What does an Epidemiologist do?
Learn all about Epidemiologist duties, skills and much more. Get expert advice on how to become an Epidemiologist.
Published 3 min read
An epidemiologist is a medical scientist who studies the patterns, causes, and effects of health and disease in defined populations. They seek to identify the factors that put people at risk for developing certain diseases and conditions, and they work to prevent or control the spread of infectious diseases.
Epidemiologist job duties include:
- Conducting field studies
- Designing and conducting surveys and interviews
- Collecting data on health and disease outbreaks
- Analyzing data using statistical methods
- Identifying risk factors for disease outbreaks
- Developing models to predict the spread of disease
- Planning and implementing disease control and prevention programs
- Evaluating the effectiveness of disease control programs
- Collaborating with other public health professionals
Epidemiologist Job Requirements
An Epidemiologist is a medical professional who studies the patterns and causes of disease and injury in humans. They work to identify risk factors and track the spread of disease. Epidemiologists typically have a medical degree, although some may have a PhD in public health or epidemiology. Many states require certification for epidemiologists. Experience working in a medical or research setting is also helpful.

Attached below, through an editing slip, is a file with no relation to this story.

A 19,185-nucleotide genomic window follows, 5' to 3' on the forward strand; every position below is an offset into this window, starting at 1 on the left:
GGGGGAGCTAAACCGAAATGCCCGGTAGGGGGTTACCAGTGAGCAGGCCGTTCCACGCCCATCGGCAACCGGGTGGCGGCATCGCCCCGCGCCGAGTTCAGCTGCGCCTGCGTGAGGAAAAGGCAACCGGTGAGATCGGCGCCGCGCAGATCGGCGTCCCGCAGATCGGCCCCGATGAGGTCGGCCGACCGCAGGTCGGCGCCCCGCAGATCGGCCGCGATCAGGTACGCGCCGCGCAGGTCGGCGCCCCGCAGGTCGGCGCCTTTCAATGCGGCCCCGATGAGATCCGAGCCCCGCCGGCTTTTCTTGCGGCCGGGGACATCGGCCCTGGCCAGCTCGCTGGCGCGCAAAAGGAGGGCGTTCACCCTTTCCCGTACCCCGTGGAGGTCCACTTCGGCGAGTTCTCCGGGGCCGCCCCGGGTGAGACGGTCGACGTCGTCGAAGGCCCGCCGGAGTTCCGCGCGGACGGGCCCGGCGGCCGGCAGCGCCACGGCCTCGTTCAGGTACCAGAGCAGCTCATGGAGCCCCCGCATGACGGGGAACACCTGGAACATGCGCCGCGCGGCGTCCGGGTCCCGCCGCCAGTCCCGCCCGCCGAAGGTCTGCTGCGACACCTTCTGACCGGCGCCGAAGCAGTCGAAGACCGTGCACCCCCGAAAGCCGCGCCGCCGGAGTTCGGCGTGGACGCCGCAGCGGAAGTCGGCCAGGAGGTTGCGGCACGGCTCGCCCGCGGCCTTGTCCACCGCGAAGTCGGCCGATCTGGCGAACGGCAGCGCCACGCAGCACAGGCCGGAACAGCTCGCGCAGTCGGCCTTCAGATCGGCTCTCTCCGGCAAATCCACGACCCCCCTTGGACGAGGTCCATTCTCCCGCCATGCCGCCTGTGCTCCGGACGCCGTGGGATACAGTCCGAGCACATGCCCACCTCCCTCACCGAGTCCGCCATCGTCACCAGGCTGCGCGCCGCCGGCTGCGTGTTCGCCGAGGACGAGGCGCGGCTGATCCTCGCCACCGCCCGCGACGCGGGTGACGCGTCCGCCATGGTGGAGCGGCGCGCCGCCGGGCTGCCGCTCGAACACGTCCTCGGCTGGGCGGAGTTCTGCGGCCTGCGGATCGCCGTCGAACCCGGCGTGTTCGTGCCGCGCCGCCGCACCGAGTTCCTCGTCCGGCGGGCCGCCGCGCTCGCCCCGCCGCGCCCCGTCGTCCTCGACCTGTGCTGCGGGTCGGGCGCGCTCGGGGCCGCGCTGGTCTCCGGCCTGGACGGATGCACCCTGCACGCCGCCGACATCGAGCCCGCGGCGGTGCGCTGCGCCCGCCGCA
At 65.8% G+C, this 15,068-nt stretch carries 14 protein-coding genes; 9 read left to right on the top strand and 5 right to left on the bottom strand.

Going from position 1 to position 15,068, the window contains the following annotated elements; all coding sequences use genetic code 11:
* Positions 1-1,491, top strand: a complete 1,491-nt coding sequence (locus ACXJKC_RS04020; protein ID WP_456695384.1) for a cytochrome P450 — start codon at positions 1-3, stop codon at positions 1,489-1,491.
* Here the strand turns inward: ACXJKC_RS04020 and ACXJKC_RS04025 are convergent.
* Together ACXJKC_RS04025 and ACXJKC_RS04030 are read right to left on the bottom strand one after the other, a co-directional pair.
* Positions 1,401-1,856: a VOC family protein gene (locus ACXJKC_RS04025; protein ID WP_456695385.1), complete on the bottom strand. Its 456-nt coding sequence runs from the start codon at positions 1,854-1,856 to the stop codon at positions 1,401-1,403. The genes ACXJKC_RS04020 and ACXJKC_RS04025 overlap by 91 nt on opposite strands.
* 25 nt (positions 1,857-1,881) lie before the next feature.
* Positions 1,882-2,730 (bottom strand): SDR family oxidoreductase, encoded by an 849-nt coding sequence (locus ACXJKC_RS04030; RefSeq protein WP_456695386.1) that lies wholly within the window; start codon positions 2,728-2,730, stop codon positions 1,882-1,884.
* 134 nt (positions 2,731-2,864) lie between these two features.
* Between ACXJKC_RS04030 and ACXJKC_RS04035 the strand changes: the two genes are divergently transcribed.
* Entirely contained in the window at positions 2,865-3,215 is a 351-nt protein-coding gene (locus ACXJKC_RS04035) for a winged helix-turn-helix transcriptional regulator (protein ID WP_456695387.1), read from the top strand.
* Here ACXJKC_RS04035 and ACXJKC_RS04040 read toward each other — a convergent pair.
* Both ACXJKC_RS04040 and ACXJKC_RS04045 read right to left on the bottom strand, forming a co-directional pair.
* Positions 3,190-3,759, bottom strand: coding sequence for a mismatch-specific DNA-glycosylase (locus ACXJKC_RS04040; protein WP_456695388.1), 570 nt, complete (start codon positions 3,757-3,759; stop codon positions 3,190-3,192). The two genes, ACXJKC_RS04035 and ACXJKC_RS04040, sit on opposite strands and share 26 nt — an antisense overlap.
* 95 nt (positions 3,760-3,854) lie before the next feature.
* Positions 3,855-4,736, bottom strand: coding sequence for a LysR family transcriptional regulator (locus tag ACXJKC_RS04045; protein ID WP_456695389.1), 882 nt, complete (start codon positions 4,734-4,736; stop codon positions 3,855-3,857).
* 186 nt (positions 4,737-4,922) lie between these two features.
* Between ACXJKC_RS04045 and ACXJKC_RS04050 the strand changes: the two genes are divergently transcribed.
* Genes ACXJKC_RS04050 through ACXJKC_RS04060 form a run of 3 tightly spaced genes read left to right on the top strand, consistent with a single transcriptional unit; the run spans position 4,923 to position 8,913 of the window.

- Public health
- Data analysis
- Health policy
- Infectious diseases
- Global health
- Program evaluation
- Environmental health
How to become an Epidemiologist
Epidemiologists are public health professionals who investigate patterns and causes of disease and injury in humans. They seek to reduce the risk and occurrence of negative health outcomes through research, community education, and health policy.
If you are interested in becoming an epidemiologist, you will need to complete a bachelor’s degree program in public health, biology, or a related field. Many epidemiologists also have a master’s degree or doctorate in public health, epidemiology, or a related field. Epidemiologists typically have strong skills in mathematics and statistics.
Most entry-level positions in epidemiology require at least a bachelor’s degree, but some research positions may require a master’s degree or doctorate. To become an epidemiologist, you will need to complete at least four years of undergraduate study and two to four years of graduate study. You will also need to pass a state licensing exam if you plan to practice in the United States.
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